Back in Washington, Trump and Vice President Mike Pence visited the MLK national memorial and touted the rise of black employment during their administration. Earlier in the day, Trump tweeted that it was “appropriate” that the holiday coincided with the third anniversary of his inauguration.
Top presidential aide Kellyanne Conway, when asked by reporters at the White House how the president planned to mark the day, said she believed King would have opposed Trump’s impeachment. “The president is preparing for Davos and agrees with many of the things Dr. Martin Luther King stood for and agreed with for many years, including unity and equality,” Conway said. “And he’s not the one trying to tear the country apart through an impeachment process and lack of substance that really is very shameful at this point.” Read more from Kate Queram and Justin Sink.
Biden Tops Iowa Poll by Democratic Rural Group: A new Iowa poll has Biden leading the Democratic presidential race in the first caucus state. The former vice president also placed as likely caucusgoers’ top second choice, putting him in a strong position with just two weeks to go until voters begin to choose their nominee. Biden had the support of 24% of likely caucus-goers polled by Focus on Rural America, an Iowa group with Democratic ties that has been polling in the state since last year. Biden’s backing in the survey has been roughly stable since the group’s September poll, when he was at 25%. He is also the second choice of 24% of those surveyed, an important measure given that caucusgoers have the chance to choose a second candidate if their first choice gets below 15% at their caucus site on Feb. 3. Read more from Jennifer Epstein.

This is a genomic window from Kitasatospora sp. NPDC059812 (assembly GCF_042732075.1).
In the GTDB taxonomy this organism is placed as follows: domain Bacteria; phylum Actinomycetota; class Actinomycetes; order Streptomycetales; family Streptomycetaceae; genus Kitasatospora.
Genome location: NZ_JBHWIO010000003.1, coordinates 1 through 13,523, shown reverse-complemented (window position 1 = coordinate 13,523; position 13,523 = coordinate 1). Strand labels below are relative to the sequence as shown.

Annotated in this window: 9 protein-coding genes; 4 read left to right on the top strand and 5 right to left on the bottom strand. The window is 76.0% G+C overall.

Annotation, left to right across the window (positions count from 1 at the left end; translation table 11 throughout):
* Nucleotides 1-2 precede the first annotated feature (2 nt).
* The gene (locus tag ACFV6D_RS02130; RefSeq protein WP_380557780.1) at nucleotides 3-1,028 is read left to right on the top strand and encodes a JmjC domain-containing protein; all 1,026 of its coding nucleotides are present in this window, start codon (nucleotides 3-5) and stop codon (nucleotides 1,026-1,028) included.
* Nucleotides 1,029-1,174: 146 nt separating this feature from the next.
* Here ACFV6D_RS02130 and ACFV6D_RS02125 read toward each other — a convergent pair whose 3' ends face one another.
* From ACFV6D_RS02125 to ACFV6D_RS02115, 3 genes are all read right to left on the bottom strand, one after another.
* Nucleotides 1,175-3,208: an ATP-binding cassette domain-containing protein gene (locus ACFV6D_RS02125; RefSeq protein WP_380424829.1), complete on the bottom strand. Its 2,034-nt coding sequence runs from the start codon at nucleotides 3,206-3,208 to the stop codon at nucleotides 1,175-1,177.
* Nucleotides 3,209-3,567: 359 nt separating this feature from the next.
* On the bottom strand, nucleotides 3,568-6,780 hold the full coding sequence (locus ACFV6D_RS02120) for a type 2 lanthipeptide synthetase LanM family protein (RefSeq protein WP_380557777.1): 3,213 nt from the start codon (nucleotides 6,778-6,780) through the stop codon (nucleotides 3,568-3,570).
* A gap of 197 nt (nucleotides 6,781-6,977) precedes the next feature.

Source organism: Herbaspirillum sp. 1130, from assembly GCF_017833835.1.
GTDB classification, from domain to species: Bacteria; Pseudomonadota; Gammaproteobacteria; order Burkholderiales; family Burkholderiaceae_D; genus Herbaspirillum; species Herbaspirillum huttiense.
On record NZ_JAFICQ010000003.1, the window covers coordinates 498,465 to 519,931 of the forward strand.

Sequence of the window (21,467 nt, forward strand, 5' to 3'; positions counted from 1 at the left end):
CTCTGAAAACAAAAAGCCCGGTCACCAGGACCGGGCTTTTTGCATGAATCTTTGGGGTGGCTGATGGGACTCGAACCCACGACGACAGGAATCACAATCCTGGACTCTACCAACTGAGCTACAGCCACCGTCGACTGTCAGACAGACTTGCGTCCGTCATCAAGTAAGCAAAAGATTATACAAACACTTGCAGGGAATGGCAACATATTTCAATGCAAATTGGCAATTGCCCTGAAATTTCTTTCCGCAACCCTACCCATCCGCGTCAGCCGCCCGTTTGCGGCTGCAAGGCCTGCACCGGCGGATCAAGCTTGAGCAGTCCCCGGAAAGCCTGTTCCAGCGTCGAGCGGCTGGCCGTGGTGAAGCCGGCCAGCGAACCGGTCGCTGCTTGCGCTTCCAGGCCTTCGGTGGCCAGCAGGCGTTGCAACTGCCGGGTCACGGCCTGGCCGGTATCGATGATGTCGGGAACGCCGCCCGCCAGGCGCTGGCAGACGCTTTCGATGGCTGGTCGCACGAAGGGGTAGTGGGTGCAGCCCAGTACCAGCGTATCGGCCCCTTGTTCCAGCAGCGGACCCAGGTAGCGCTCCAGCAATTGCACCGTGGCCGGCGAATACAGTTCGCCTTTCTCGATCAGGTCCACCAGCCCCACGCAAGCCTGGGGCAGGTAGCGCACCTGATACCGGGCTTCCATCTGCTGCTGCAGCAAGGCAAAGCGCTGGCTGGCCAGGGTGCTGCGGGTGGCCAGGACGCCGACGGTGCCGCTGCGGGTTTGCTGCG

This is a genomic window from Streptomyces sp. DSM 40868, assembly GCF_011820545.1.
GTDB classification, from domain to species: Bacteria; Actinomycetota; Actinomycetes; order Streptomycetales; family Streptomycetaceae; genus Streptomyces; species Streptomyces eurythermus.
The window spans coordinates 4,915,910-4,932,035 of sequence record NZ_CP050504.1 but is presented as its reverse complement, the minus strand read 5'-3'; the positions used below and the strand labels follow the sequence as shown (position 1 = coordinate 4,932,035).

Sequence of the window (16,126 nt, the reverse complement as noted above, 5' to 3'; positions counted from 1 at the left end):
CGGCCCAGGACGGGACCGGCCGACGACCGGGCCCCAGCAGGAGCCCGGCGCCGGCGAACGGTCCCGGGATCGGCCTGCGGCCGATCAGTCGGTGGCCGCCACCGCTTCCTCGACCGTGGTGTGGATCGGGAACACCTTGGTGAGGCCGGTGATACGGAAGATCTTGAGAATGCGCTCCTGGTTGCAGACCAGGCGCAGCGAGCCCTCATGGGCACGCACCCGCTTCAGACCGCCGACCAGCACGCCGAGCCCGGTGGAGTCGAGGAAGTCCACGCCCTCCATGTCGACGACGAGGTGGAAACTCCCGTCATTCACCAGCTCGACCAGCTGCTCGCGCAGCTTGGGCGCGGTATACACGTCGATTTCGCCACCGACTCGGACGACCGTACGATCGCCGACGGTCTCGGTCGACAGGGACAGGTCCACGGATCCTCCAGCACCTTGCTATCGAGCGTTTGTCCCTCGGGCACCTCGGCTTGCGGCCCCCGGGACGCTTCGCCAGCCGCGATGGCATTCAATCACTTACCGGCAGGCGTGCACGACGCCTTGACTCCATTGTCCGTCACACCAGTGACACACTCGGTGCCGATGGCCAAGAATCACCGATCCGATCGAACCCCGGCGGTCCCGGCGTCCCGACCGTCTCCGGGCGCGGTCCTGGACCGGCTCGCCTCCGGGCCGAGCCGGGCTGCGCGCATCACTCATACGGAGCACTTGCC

What Else to Know
Macron, Trump May Have Tariff Truce: Presidents Emmanuel Macron and Trump agreed to a truce in their dispute over digital taxes that will mean neither France nor the U.S. will impose punitive tariffs this year, a French diplomat said. “Great discussion with @realDonaldTrump on digital tax,” Macron said yesterday in a tweet. “We will work together on a good agreement to avoid tariff escalation.” Trump, on Twitter, responded “excellent!” to Macron’s post, without providing any more details. Trump is in Davos, Switzerland for the World Economic Forum. Read more from Ania Nussbaum and William Horobin.